In early 1827 Balch quit his teaching post and worked to finance his studies as a traveling lecturer on language and grammar in the towns of the Hudson Valley. He made enough to pay for three months’ tuition with Loveland. In September he attended the New England General Convention held in Saratoga Springs and requested fellowship. Paul Dean interrogated Balch harshly on various points of theology, but Sebastian Streeter leapt to the candidate’s defence. “Why do you bother the young brother with questions that you, nor I, nor anybody else can answer? If he wants to preach, why not let him try? He seems to be as well qualified as we were.”
Balch did not begin full-time ministry until 1829. Meanwhile, he taught school, studied with Loveland, and did supply and itinerant preaching in areas around Newfane, Vermont and Winchester, New Hampshire. He was ordained at Claremont, New Hampshire in May, 1828. For two months prior to his first settlement, Balch took on Thomas J. Sawyer as a student, the first of many who would study for the ministry under his tutelage. In 1832 his older brother Aaron became one of his early pupils. He eventually trained 30 students in his household, sometimes called a “primitive theological school.”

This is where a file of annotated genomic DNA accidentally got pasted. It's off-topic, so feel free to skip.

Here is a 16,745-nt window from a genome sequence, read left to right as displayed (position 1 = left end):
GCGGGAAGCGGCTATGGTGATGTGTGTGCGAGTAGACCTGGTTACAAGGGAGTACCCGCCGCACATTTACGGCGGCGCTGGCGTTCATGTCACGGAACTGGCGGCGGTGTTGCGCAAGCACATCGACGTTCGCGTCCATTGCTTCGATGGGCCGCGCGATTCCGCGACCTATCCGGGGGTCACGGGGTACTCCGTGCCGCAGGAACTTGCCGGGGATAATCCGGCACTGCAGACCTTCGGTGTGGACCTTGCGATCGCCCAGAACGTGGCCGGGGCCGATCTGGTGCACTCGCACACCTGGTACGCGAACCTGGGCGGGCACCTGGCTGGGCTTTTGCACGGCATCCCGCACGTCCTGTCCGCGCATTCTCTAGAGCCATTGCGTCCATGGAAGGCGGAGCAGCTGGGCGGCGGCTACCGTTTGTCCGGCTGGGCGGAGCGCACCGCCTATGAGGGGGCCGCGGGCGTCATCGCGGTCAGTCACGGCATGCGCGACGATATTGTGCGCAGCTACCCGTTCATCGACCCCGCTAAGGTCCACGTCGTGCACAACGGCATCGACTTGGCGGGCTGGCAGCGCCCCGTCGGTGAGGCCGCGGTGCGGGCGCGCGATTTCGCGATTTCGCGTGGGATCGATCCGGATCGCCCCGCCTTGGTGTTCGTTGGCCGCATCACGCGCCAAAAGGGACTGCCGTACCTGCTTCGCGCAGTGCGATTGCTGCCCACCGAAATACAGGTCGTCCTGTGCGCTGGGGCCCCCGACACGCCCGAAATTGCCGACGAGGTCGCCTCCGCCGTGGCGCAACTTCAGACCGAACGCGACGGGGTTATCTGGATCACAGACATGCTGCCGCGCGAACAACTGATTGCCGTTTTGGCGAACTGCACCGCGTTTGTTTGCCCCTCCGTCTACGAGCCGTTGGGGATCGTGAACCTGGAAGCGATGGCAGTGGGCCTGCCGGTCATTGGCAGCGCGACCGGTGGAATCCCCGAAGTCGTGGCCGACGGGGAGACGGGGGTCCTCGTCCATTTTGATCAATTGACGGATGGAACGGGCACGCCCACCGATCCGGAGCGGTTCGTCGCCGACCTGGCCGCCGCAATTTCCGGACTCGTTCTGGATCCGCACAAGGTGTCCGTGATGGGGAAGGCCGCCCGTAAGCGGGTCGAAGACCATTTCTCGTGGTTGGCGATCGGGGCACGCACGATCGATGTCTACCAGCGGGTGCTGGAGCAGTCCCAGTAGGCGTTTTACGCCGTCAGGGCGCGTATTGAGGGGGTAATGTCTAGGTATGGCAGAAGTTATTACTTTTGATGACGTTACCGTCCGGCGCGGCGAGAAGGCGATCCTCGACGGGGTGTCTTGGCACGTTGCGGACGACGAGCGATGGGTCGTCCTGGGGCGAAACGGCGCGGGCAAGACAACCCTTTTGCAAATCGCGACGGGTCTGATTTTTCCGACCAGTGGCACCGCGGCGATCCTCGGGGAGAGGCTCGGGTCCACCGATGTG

In August, 1829, Balch married Adeline C. Capron with whom he had eight children. After their wedding the couple moved to Albany, New York. But Balch’s first two urban settlements—in Albany, 1829-30, and in Watertown, Massachusetts, 1830-32—were cut short by illness. He thrived in the countryside. He lived and served in Claremont, New Hampshire, 1832-36, and itinerated to 17 preaching stations in New Hampshire and Vermont. He also recruited and trained students for the ministry, ran a Universalist newspaper, the Impartialist, and helped organize the New Hampshire State Convention of Universalists and the United States Convention of Universalists.
When the Universalist Historical Society (UHS) was organized in 1834, Balch was appointed corresponding secretary for New Hampshire. He served as the society’s president, 1843-45. An active historian, Balch interviewed those still living who had known the earliest Universalist evangelists. He presented his results to the UHS in 1838 and published them under the title, “Random Sketches of the Early History of New England in Connection with Its First Advocates,” in the Universalist Union, 1839-40. In his report he cautioned against written histories based only upon well-known incidents or characters and encouraged researchers to “leave the beaten track.” He lifted up Caleb Rich‘s originality of thought, when compared with the derivative theologies of John Murray and Elhanan Winchester. Balch wrote, “Let the reader just turn his eyes to that ‘rough hill country’ where the labors of the sainted Rich were mainly performed, and carefully note the diffusion of light and the march of truth from that spot . . . I am disposed to reckon him among the first and foremost founders of Universalism in America.”